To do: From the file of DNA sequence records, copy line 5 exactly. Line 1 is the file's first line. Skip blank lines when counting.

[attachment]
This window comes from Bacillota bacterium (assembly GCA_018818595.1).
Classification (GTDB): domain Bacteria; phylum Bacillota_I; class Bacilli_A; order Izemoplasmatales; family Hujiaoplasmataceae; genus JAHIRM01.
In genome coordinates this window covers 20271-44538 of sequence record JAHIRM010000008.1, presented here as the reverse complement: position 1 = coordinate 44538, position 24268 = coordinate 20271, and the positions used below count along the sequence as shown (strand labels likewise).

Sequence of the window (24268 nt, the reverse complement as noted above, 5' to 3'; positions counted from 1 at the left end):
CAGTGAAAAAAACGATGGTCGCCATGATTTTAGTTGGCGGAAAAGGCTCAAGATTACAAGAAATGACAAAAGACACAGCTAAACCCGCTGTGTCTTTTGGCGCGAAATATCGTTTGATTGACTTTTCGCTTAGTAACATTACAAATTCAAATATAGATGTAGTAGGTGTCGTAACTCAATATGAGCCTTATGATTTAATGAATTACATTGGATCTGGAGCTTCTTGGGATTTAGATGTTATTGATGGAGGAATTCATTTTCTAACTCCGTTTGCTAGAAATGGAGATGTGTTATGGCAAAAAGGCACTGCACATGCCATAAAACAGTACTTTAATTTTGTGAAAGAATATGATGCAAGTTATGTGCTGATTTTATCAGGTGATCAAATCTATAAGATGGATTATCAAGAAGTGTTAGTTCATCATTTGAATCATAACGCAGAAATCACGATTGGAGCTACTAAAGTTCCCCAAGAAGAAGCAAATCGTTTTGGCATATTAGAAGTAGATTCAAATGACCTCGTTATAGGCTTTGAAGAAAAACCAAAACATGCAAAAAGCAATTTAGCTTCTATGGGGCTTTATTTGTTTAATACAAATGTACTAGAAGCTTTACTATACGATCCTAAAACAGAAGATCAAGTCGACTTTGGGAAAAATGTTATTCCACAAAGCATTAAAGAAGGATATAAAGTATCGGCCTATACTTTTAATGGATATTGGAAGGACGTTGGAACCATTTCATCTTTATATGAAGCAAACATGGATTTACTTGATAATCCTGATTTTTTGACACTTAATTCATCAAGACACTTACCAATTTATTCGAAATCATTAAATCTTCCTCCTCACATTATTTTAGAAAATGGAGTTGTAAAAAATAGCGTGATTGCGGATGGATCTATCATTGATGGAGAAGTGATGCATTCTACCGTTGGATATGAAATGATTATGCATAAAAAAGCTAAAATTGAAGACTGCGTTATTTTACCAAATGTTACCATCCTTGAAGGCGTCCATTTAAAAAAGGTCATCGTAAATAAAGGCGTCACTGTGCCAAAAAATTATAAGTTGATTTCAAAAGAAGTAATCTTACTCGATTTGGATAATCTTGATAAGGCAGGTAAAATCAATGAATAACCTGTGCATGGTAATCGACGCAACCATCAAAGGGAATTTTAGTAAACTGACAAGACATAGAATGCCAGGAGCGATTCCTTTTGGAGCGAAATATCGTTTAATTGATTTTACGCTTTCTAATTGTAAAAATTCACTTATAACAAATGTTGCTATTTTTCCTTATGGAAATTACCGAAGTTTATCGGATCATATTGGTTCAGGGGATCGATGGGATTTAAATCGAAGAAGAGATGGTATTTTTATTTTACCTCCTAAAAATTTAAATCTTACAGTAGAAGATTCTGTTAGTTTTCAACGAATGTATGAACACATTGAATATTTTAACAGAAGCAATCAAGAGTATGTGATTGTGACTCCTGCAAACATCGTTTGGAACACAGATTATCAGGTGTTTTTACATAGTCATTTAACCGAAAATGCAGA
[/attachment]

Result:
CAGTGAAAAAAACGATGGTCGCCATGATTTTAGTTGGCGGAAAAGGCTCAAGATTACAAGAAATGACAAAAGACACAGCTAAACCCGCTGTGTCTTTTGGCGCGAAATATCGTTTGATTGACTTTTCGCTTAGTAACATTACAAATTCAAATATAGATGTAGTAGGTGTCGTAACTCAATATGAGCCTTATGATTTAATGAATTACATTGGATCTGGAGCTTCTTGGGATTTAGATGTTATTGATGGAGGAATTCATTTTCTAACTCCGTTTGCTAGAAATGGAGATGTGTTATGGCAAAAAGGCACTGCACATGCCATAAAACAGTACTTTAATTTTGTGAAAGAATATGATGCAAGTTATGTGCTGATTTTATCAGGTGATCAAATCTATAAGATGGATTATCAAGAAGTGTTAGTTCATCATTTGAATCATAACGCAGAAATCACGATTGGAGCTACTAAAGTTCCCCAAGAAGAAGCAAATCGTTTTGGCATATTAGAAGTAGATTCAAATGACCTCGTTATAGGCTTTGAAGAAAAACCAAAACATGCAAAAAGCAATTTAGCTTCTATGGGGCTTTATTTGTTTAATACAAATGTACTAGAAGCTTTACTATACGATCCTAAAACAGAAGATCAAGTCGACTTTGGGAAAAATGTTATTCCACAAAGCATTAAAGAAGGATATAAAGTATCGGCCTATACTTTTAATGGATATTGGAAGGACGTTGGAACCATTTCATCTTTATATGAAGCAAACATGGATTTACTTGATAATCCTGATTTTTTGACACTTAATTCATCAAGACACTTACCAATTTATTCGAAATCATTAAATCTTCCTCCTCACATTATTTTAGAAAATGGAGTTGTAAAAAATAGCGTGATTGCGGATGGATCTATCATTGATGGAGAAGTGATGCATTCTACCGTTGGATATGAAATGATTATGCATAAAAAAGCTAAAATTGAAGACTGCGTTATTTTACCAAATGTTACCATCCTTGAAGGCGTCCATTTAAAAAAGGTCATCGTAAATAAAGGCGTCACTGTGCCAAAAAATTATAAGTTGATTTCAAAAGAAGTAATCTTACTCGATTTGGATAATCTTGATAAGGCAGGTAAAATCAATGAATAACCTGTGCATGGTAATCGACGCAACCATCAAAGGGAATTTTAGTAAACTGACAAGACATAGAATGCCAGGAGCGATTCCTTTTGGAGCGAAATATCGTTTAATTGATTTTACGCTTTCTAATTGTAAAAATTCACTTATAACAAATGTTGCTATTTTTCCTTATGGAAATTACCGAAGTTTATCGGATCATATTGGTTCAGGGGATCGATGGGATTTAAATCGAAGAAGAGATGGTATTTTTATTTTACCTCCTAAAAATTTAAATCTTACAGTAGAAGATTCTGTTAGTTTTCAACGAATGTATGAACACATTGAATATTTTAACAGAAGCAATCAAGAGTATGTGATTGTGACTCCTGCAAACATCGTTTGGAACACAGATTATCAGGTGTTTTTACATAGTCATTTAACCGAAAATGCAGA